Government and Institutions

What Brexit would really mean for financial services

Two fallacies are common in the EU debate. One is the ‘nirvana fallacy’, the idea that, if we leave the EU, we will have optimal policy at home. In financial services, for instance, while many are rightly angry about the European Court of Justice’s rejection of the UK challenge to an EU financial transaction tax (FTT), some of the worst developments in regulation have been home-grown. Recent regulation of the mortgage market is a prime example.

The second fallacy is common on the pro-EU side. Business models are often built around the EU regulatory system, with the implicit assumption that, if we leave the EU, everything will stay the same – except that we will have no seat at the table to influence its regulation.

However, if we leave the EU, everything changes. The Single Market is not a free trade area, but a system of uniform regulation – though there are still some last vestiges of mutual recognition. That regulatory system restricts the way businesses operate, both when they are trading across borders and within their own countries.

Solvency II for the insurance industry (which has not yet been implemented), the Alternative Investment Fund Managers Directive, and a range of other regulations, with many still to come, raise costs, and limit innovation and competition. If we are not in the EU, we do not have to adopt that regulation in the UK, although UK firms would, of course, have to abide by it when operating within the EU.

But there would be nothing to stop financial services companies operating through subsidiaries in an EU country and procuring the actual services provided from their UK subsidiaries: trade can happen without the UK subscribing to the Single Market. That is how, for example, offshore financial institutions operate. UK companies would then also avoid the dreaded FTT for most of their global business.

Secondly, the EU is becoming an increasingly small share of the global market. The EU distorts trade as well as promotes it. Outside the EU, many financial services firms can look elsewhere for business. And our government can promote trade both by free trade agreements and through multi-lateral agreements on regulation. For example, it might have made more sense in the early 1990s for the UK to agree trade and mutual recognition of regulatory arrangements relating to insurance with the US, Canada, New Zealand and South Africa rather than try to ram Solvency II through the EU.

Finally, we can reduce more general regulation applying to UK business, such as labour market regulation. Paradoxically, exit from the EU may also allow politicians to liberalise immigration rules that apply to skilled labour from non-EU countries.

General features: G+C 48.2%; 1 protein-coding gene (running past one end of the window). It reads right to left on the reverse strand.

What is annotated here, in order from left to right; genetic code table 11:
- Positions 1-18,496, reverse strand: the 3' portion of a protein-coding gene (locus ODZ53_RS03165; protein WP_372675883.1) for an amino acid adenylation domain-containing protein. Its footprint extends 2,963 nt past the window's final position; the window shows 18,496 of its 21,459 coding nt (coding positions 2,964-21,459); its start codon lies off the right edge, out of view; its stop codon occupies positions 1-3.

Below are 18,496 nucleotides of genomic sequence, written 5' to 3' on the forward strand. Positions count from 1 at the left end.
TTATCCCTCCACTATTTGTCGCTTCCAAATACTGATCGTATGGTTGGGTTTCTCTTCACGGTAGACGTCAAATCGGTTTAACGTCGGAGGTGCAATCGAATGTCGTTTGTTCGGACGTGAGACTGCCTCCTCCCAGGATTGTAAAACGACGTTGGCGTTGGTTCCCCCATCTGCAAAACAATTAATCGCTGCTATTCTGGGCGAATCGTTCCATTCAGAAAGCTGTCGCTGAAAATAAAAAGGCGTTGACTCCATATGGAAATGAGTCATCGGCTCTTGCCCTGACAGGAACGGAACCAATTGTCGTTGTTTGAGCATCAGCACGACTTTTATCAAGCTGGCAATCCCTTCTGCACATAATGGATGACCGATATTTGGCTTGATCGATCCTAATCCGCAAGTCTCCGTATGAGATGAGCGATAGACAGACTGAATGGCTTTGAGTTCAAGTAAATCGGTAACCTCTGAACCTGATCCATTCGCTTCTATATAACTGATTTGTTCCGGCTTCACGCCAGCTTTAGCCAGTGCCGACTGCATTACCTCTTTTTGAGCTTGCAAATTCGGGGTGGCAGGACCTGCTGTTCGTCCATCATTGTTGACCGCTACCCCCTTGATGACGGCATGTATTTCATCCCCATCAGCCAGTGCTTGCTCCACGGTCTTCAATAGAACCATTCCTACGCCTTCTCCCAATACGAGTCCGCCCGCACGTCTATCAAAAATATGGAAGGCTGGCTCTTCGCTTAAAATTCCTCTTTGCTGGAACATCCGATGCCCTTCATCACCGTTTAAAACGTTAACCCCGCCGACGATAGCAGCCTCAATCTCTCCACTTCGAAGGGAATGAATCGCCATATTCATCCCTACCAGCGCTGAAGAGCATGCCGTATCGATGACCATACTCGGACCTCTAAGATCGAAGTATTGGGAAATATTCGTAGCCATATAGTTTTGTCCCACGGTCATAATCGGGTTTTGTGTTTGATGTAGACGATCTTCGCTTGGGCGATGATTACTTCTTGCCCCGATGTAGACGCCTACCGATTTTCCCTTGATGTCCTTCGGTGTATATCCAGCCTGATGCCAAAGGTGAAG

But this takes us back to the beginning. Exit from the EU would take those who benefit from the established order out of their comfort zone and many benefits could flow from Brexit. However, the British government has shown itself just as inclined to deal with every problem it meets by increasing regulation as the EU. We need a return to the liberal culture of the late nineteenth century. That is possible if we leave the EU, but impossible if we remain in.

This article was originally published by City AM.

Academic and Research Director, IEA

Philip Booth is Senior Academic Fellow at the Institute of Economic Affairs. He is also Director of the Vinson Centre and Professor of Economics at the University of Buckingham and Professor of Finance, Public Policy and Ethics at St. Mary’s University, Twickenham. He also holds the position of (interim) Director of Catholic Mission at St. Mary’s having previously been Director of Research and Public Engagement and Dean of the Faculty of Education, Humanities and Social Sciences. From 2002-2016, Philip was Academic and Research Director (previously, Editorial and Programme Director) at the IEA. From 2002-2015 he was Professor of Insurance and Risk Management at Cass Business School. He is a Senior Research Fellow in the Centre for Federal Studies at the University of Kent and Adjunct Professor in the School of Law, University of Notre Dame, Australia. Previously, Philip Booth worked for the Bank of England as an adviser on financial stability issues and he was also Associate Dean of Cass Business School and held various other academic positions at City University. He has written widely, including a number of books, on investment, finance, social insurance and pensions as well as on the relationship between Catholic social teaching and economics. He is Deputy Editor of Economic Affairs. Philip is a Fellow of the Royal Statistical Society, a Fellow of the Institute of Actuaries and an honorary member of the Society of Actuaries of Poland. He has previously worked in the investment department of Axa Equity and Law and was been involved in a number of projects to help develop actuarial professions and actuarial, finance and investment professional teaching programmes in Central and Eastern Europe. Philip has a BA in Economics from the University of Durham and a PhD from City University.